The beauty of ANOVA procedures is that they can be easily extended to more complex designs. This section will discuss a basic factorial design with two factors, both of which are betweensubjects factors (See Chapter 12 of the textbook for details). The section closes with a brief introduction to even more complex designs, although covering such designs in detail is beyond the scope of this text.
In a basic twoway ANOVA, there are two independent variables and they are crossed to form several independent groups. A twoway ANOVA is just the simplest of a set of ANOVA procedures for factorial designs, called factorial ANOVAs.
We will have to use slightly more complex notation here to describe the situation, but the notation is a simple extension of notation that we have used previously. We will call the two factors A and B (using capital letters), and we will use lowercase versions of those letters (a and b, respectively) to indicate the number of levels of each independent variable. Therefore, the total number of cells will be the number of levels of factor A times the number of levels of factor B.
When both factors are betweensubjects factors (see Chapter 12 for details), we have three possible effects that we will evaluate in the ANOVA: (1) the main effect of factor A, (2) the main effect of factor B, and (3) the interaction of factors A and B.
The summary table below shows the formulas for everything except the sums of squares. The formulas for the sums of squares are shown in the unit that walks you through the manual computation of the twoway ANOVA. Click on the button below to view that unit.
It is technically possible to compute something as complex as a twoway ANOVA by hand. Thousands of graduate students from the 1940s through the 1970s routinely performed such computations on mechanical and crude electronic calculators. But with the ready availability of easy to use and inexpensive statistical analysis computer programs, such computations are quick and easy. If you want to see how to set up a twoway ANOVA using SPSS for Windows, click on the button below the summary table.
ANOVA Summary Table for a TwoWay ANOVA 

Source 
df  SS  MS  F  p 
Factor A  df_{A}=a1  SS_{A}  MS_{A}=SS_{A}/df_{A} 
F=MS_{A}/MS_{w} 

Factor B  df_{B}=b1  SS_{B}  MS_{B}=SS_{B}/df_{B}  F=MS_{B}/MS_{w}  
AB interaction  df_{AB}=df_{A}Xdf_{B}  SS_{AB}  MS_{AB}=SS_{AB}/df_{AB}  F=MS_{AB}/MS_{w}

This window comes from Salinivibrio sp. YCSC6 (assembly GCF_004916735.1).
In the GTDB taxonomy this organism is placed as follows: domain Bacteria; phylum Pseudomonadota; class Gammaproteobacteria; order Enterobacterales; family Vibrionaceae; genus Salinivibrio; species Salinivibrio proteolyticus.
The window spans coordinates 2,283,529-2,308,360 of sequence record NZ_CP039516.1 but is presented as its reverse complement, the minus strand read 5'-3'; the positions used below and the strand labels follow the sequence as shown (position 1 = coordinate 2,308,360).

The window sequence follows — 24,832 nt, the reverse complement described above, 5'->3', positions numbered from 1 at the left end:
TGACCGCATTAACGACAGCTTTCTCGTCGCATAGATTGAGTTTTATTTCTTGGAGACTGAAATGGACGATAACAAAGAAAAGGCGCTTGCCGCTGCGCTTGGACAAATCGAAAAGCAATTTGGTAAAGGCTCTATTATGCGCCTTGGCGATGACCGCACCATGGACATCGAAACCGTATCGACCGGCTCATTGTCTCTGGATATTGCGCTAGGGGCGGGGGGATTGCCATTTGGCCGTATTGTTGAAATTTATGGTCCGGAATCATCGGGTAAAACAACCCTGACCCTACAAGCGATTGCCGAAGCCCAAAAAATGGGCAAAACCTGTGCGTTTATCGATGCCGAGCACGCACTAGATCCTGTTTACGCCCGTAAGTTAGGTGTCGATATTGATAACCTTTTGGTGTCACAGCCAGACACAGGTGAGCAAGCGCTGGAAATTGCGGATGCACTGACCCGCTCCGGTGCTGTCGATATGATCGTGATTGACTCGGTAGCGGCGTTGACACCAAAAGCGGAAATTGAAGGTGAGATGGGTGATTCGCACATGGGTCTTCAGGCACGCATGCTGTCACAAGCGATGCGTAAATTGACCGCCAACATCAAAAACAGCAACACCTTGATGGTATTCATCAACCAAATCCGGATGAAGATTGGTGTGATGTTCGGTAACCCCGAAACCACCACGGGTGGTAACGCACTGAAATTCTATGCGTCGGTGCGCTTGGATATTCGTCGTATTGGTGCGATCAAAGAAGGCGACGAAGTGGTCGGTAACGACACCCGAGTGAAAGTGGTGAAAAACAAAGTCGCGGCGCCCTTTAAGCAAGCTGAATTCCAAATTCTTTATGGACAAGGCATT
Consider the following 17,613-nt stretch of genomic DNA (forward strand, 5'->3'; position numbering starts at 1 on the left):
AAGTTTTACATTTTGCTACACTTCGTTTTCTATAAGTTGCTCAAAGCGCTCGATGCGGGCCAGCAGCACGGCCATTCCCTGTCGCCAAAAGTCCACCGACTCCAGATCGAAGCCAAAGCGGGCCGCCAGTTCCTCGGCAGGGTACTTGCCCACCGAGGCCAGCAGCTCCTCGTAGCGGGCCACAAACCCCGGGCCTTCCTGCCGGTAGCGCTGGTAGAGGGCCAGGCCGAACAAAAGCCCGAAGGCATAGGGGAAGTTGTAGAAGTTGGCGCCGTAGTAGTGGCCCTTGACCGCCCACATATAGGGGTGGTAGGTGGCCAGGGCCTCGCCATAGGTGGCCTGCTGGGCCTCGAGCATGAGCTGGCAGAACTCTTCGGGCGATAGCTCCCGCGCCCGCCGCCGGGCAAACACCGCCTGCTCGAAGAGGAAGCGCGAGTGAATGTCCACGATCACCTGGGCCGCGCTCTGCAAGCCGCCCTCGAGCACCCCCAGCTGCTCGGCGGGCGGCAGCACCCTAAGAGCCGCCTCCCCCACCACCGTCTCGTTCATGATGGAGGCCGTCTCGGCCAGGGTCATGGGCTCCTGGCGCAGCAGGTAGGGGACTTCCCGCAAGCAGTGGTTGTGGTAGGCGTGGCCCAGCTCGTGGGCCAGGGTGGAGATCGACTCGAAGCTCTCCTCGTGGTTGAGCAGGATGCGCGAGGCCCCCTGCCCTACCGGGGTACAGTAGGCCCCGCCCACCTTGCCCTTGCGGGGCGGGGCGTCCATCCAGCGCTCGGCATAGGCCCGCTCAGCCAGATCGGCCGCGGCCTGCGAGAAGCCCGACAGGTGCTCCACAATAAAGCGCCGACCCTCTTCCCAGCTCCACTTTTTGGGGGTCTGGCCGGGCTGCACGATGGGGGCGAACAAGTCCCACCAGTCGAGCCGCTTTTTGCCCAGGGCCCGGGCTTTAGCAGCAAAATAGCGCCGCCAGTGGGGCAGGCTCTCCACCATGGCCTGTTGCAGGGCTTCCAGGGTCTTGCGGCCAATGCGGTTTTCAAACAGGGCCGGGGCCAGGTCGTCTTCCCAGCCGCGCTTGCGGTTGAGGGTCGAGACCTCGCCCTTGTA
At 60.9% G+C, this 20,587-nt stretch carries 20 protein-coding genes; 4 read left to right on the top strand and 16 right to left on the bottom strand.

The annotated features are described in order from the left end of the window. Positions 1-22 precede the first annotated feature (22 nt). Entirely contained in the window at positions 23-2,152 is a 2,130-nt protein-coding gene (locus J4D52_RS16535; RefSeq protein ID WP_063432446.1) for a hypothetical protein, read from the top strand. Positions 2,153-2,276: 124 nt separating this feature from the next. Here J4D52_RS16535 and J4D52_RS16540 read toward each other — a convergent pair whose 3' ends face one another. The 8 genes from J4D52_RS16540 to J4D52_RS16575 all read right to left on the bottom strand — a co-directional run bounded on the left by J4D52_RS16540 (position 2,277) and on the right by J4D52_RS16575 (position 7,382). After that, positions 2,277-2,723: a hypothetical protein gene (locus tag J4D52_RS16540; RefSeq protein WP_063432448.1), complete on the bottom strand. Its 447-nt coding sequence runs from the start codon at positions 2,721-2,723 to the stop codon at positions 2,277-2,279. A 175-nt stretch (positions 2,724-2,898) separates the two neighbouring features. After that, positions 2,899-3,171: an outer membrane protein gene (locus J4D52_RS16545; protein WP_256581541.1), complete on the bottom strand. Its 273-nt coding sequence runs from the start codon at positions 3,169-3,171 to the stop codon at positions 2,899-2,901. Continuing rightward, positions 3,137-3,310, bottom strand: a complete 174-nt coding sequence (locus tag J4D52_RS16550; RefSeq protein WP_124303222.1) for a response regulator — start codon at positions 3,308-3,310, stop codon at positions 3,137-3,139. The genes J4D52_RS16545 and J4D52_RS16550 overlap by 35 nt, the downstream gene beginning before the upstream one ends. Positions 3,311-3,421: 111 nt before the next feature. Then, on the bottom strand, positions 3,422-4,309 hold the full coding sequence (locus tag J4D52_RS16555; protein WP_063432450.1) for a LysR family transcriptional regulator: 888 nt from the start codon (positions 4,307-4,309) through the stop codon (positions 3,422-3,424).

Within  df_{w}=Nab  SS_{w}  MS_{w}=SS_{w}/df_{w}  
Total  df_{T}=N1  SS_{T} 
Compute a TwoWay ANOVA by hand 
Compute a TwoWay ANOVA using SPSS 
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The real advantage of ANOVA is that it can be extended into almost any conceivable design, although the computation and the interpretation can become quite tedious as the complexity of the design increases.
For example, if we wanted to do a threeway ANOVA in which all of the factors were betweensubjects factors, that is a simple extension of the twoway ANOVA above. We would have more sources of variance (A, B, C, AB, AC, BC, ABC, within, and Total). You could probably create a summary table for the threeway ANOVA like the one above showing the formulas for a twoway ANOVA by just looking at the pattern above and recreating it.
There is even an algorithm that you can use to create the long and complex formulas for the various sums of squares, which could be extended indefinitely to a fiveway, or a tenway, or even a 20way ANOVAs, although in practice such complex ANOVAs would be unworkable and uninterruptible. For example, a tenway ANOVA, assuming that there are only two levels of each factor, would require a minimum of 2048 participants (two each for each of 1024 cells). It would have 10 main effects, 45 twoway interactions, 120 threeway interactions, 210 fourway interactions, and so on.
The ANOVA can also be extended to situations that are called mixed designs (see Chapter 12 of the textbook). In statistically mixed designs, some of the factors are withinsubjects factors and others are betweensubjects factors. The SPSS for Windows program that can be bundled with this textbook (the student version) cannot handle the analysis of such designs, the but the full SPSS program can, and there are at least a dozen other statistical analysis programs on the market that can handle such analyses. It is beyond the scope of this text to show you how to set up such analyses, but it is useful for you to at least know the terminology that describes such designs and analyses.
The statistical analysis of mixed designs is typically described by stating how many of the factors are of each type. For example, a "two between, one within" analysis is used when two of the factors are betweensubjects factors and one is a withinsubjects factor. If all factors are withinsubjects factors, the design is said to be a factorial repeated measures design. The formulas for such mixed designs are incredibly complex, but computers handle the analysis easily. However, the real problem is that few people alive have the capability of visualizing the kind of complex interactions that might be found in such analyses, which is the factor that provides the most severe limit on how far you can stretch factorial designs.